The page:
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    Products Liability Law Research

    The liability of a manufacturer or seller of a product was once a simple matter of measuring the conduct of the defendant against traditional negligence principles.

    In the early 1960s, however, the courts began to accept the notion that the supplier of a defective product should be held accountable for consequent injuries based, not on the conduct of the defendant, but on the performance of the product.  Strict liability thus became the most-often-asserted basis for recovery under the modern law of products liability.

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    Recognition of a strict liability cause of action was deemed appropriate because the manufacturer and seller of a defective product are better able than the injured consumer to absorb the loss.  Through charging higher prices for its product and obtaining products liability insurance, the supplier is able to pass the cost of the accident to the public at large.  The often catastrophic costs are shifted from the person who suffers the injury to the consuming public. Strict liability, then, was justified as a means of distributing the loss and shifting the risk from the injured person to the consuming public.

    Parallel to the development of strict liability, Article 2 of the Uniform Commercial Code gained approval as a statutory basis for the recovery of damages for product-caused injuries.  Article 2, which deals with sales, provided plaintiffs with three additional theories:  breach of express warranty, breach of implied warranty of merchantability, and breach of implied warranty of fitness for a particular purpose.

    The convergence of the negligence, strict liability, and warranty theories has produced a proliferation of considerations and issues unprecedented in tort law.  In response to this situation, the states have begun to legislate in this area and the federal government is seriously considering enacting language which would attempt to clarify and unify the status of product liability law in this country.


    In 1976, NLRG conducted a complete analysis of product liability law for the U.S. Commerce Department's Interagency Task Force on Product Liability.  This 1,200-page study was published in full by the federal government.  We also sponsored the First World Congress on Product Liability, held in London.  The Congress brought together leading experts in the field from the United States, Europe, and the Far East.  NLRG publishes Product Liability Trends, a monthly analysis of current legal, political, and economic developments relating to product liability.  Moreover, to date, more than 1,000 studies of product liability issues and problems have been completed for our clients.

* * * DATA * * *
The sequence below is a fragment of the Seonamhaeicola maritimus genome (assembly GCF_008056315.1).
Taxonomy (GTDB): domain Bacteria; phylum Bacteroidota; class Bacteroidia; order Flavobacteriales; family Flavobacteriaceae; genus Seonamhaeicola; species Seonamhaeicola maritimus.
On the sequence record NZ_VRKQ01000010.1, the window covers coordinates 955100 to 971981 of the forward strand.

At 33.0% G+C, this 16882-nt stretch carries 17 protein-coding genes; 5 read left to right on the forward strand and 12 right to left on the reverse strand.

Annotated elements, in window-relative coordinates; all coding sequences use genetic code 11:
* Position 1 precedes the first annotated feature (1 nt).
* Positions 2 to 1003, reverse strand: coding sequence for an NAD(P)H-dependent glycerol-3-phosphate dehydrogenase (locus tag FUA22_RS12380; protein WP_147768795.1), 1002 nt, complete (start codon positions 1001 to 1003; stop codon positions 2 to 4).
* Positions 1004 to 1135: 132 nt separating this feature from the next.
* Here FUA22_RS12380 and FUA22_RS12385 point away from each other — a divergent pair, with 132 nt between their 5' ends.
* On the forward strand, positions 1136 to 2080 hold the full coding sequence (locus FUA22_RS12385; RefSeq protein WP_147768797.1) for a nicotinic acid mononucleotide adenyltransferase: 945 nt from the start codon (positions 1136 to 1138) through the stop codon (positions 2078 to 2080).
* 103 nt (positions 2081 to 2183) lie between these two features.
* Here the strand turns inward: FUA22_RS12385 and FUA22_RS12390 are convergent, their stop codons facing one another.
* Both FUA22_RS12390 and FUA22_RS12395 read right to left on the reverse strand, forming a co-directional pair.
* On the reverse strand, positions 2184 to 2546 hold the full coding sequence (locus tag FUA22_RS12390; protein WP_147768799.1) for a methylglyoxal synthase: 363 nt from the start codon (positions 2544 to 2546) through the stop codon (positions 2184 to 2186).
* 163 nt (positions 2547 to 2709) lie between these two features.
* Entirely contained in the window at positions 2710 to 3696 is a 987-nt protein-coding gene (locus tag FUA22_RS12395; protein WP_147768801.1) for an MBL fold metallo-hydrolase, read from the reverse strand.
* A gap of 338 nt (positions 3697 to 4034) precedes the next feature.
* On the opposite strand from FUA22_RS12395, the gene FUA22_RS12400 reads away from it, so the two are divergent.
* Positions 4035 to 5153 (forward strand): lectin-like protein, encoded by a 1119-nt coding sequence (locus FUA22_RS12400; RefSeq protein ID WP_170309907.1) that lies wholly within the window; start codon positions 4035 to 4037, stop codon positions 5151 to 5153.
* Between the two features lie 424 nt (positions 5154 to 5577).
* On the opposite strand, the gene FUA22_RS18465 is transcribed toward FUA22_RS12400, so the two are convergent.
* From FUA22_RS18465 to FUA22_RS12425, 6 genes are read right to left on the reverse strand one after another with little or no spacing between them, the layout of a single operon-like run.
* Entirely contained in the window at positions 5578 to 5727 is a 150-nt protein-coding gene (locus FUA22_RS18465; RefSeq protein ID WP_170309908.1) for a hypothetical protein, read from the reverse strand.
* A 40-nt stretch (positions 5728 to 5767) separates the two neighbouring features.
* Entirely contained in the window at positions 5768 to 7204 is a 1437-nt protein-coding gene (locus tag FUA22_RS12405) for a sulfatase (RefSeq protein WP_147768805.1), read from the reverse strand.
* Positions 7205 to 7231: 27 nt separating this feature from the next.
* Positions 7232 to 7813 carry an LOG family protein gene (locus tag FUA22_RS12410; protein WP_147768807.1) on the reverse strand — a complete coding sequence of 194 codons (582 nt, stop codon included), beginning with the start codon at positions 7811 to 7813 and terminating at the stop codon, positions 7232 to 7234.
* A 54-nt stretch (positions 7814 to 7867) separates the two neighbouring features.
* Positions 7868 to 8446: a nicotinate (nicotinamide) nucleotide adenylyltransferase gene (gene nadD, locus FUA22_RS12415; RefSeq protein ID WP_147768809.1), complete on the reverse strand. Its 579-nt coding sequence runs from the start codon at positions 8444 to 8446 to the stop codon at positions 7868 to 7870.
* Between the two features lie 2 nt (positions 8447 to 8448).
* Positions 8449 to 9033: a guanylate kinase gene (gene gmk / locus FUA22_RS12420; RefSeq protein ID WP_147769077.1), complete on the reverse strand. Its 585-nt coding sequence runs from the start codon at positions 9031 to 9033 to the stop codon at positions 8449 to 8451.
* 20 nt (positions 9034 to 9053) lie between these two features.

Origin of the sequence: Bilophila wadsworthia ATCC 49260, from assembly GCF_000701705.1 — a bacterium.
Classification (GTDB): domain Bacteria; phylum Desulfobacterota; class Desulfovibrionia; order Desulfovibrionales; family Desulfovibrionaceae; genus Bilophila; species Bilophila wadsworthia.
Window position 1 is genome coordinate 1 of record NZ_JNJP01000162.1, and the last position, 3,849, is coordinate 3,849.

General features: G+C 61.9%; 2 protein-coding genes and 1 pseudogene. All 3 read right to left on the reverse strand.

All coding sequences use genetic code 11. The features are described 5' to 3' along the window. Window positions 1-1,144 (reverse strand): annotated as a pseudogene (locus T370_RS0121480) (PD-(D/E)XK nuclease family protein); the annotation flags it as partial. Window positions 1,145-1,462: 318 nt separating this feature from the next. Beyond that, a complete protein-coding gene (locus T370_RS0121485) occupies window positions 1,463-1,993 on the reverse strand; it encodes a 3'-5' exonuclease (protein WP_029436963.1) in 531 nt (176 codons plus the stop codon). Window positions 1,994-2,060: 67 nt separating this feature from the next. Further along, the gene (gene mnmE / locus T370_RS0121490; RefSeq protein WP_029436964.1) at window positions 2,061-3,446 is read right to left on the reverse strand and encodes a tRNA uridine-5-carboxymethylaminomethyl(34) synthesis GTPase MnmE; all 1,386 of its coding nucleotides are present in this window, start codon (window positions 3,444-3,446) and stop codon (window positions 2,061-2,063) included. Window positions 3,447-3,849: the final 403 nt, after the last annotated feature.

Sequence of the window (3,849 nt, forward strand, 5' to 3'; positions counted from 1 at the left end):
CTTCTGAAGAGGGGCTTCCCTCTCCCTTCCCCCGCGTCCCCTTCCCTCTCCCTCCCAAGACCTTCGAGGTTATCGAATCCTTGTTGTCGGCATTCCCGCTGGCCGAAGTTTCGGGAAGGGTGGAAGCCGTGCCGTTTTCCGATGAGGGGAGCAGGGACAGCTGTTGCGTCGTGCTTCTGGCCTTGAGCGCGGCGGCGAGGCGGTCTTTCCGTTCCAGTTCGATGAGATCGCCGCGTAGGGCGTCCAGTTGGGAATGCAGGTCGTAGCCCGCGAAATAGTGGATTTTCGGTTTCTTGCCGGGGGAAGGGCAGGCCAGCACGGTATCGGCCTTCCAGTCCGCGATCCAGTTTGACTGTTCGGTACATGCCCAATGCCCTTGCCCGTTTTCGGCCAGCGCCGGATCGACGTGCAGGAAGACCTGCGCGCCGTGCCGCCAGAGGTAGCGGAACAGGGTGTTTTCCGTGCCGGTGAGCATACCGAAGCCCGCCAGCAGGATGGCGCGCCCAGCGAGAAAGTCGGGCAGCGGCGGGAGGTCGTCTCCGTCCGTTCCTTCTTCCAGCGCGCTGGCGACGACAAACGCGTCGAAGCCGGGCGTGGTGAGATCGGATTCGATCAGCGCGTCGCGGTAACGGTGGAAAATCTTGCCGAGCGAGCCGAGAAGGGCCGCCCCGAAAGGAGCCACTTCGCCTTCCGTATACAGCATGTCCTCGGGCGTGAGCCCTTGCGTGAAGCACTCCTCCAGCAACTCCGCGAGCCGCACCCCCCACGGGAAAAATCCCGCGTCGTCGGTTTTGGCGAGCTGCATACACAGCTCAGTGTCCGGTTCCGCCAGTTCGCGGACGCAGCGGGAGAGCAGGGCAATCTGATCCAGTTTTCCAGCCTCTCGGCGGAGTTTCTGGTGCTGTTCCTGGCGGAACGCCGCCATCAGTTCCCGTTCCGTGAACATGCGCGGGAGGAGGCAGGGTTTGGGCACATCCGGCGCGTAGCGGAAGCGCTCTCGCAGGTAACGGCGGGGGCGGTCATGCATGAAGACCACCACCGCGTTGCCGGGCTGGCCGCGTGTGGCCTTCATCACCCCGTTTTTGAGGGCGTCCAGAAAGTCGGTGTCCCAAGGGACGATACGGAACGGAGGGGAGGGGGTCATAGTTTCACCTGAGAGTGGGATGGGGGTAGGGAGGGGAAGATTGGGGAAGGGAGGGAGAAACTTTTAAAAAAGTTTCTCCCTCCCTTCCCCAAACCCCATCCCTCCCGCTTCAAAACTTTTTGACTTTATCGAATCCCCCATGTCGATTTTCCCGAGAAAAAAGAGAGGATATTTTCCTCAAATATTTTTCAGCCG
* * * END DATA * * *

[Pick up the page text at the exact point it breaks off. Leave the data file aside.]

Representative of the specific problems which attorneys in the area may encounter are the following:

    • Determination of which product liability theories can be appropriately applied
    • Proof of defectiveness
    • Accrual of statute of limitations in latent disease cases
    • Application of comparative fault doctrine to strict liability cause of action
    • Recovery of economic loss under strict liability theory
    • Liability of component part manufacturers
    • Liability of successor corporations
    • Indemnification and contribution issues
    • Evidentiary impact of compliance with safety standards
    • Available defenses



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    MEET OUR TOP Products liability LAW research ATTORNEYS


    Fred Shackelford

    B.A., with Distinction, University of Virginia, 1978. J.D., University of Virginia Law School, 1983.  Member, Virginia Bar.  Fred was an Associate at Williams Mullen in Richmond Virginia, and Tremblay & Smith, LLP, in Charlottesville, Virginia (where he focused on personal injury law), prior to joining our firm in 1987. Fred has handled thousands of cases over the years, including many state and federal appellate court briefs.

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    Jeremy taylor

    B.A., College of William and Mary, 1983.  J.D., Marshall Wythe School of Law, College of William and Mary, 1986. Member, Virginia, U.S. Fourth Circuit and Eleventh Circuit Courts of Appeals Bars.  Jeremy joined NLRG in 1986 and is the editor of our Products Liability Update. Areas of expertise include Administrative Law, Evidence, Personal Injury, Immigration, Civil Procedure, and Products Liability/Consumer Protection.

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